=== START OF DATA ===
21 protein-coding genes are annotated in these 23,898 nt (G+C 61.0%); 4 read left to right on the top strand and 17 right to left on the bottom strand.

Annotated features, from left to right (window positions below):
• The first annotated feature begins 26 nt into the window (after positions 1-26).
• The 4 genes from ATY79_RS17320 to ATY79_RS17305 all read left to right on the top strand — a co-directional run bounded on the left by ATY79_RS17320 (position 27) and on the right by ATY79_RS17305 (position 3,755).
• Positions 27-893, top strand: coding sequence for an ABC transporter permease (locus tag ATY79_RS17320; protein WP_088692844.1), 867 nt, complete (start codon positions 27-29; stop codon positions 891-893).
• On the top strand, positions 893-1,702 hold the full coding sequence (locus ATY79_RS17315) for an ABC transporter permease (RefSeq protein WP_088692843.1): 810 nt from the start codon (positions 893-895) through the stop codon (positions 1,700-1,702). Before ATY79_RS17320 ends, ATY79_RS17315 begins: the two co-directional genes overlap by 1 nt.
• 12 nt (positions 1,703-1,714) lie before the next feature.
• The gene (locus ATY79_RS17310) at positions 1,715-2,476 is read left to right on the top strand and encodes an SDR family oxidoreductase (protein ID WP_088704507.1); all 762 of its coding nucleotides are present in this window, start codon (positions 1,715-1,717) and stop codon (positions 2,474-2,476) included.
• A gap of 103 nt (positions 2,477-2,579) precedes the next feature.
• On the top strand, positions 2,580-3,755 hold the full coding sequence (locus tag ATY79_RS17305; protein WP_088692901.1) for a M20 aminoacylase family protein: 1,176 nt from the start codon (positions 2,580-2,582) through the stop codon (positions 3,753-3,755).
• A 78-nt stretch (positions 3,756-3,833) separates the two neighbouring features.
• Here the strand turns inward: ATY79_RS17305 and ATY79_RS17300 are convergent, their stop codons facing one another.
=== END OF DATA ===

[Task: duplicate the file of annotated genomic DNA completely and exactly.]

21 protein-coding genes are annotated in these 23,898 nt (G+C 61.0%); 4 read left to right on the top strand and 17 right to left on the bottom strand.

Annotated features, from left to right (window positions below):
• The first annotated feature begins 26 nt into the window (after positions 1-26).
• The 4 genes from ATY79_RS17320 to ATY79_RS17305 all read left to right on the top strand — a co-directional run bounded on the left by ATY79_RS17320 (position 27) and on the right by ATY79_RS17305 (position 3,755).
• Positions 27-893, top strand: coding sequence for an ABC transporter permease (locus tag ATY79_RS17320; protein WP_088692844.1), 867 nt, complete (start codon positions 27-29; stop codon positions 891-893).
• On the top strand, positions 893-1,702 hold the full coding sequence (locus ATY79_RS17315) for an ABC transporter permease (RefSeq protein WP_088692843.1): 810 nt from the start codon (positions 893-895) through the stop codon (positions 1,700-1,702). Before ATY79_RS17320 ends, ATY79_RS17315 begins: the two co-directional genes overlap by 1 nt.
• 12 nt (positions 1,703-1,714) lie before the next feature.
• The gene (locus ATY79_RS17310) at positions 1,715-2,476 is read left to right on the top strand and encodes an SDR family oxidoreductase (protein ID WP_088704507.1); all 762 of its coding nucleotides are present in this window, start codon (positions 1,715-1,717) and stop codon (positions 2,474-2,476) included.
• A gap of 103 nt (positions 2,477-2,579) precedes the next feature.
• On the top strand, positions 2,580-3,755 hold the full coding sequence (locus tag ATY79_RS17305; protein WP_088692901.1) for a M20 aminoacylase family protein: 1,176 nt from the start codon (positions 2,580-2,582) through the stop codon (positions 3,753-3,755).
• A 78-nt stretch (positions 3,756-3,833) separates the two neighbouring features.
• Here the strand turns inward: ATY79_RS17305 and ATY79_RS17300 are convergent, their stop codons facing one another.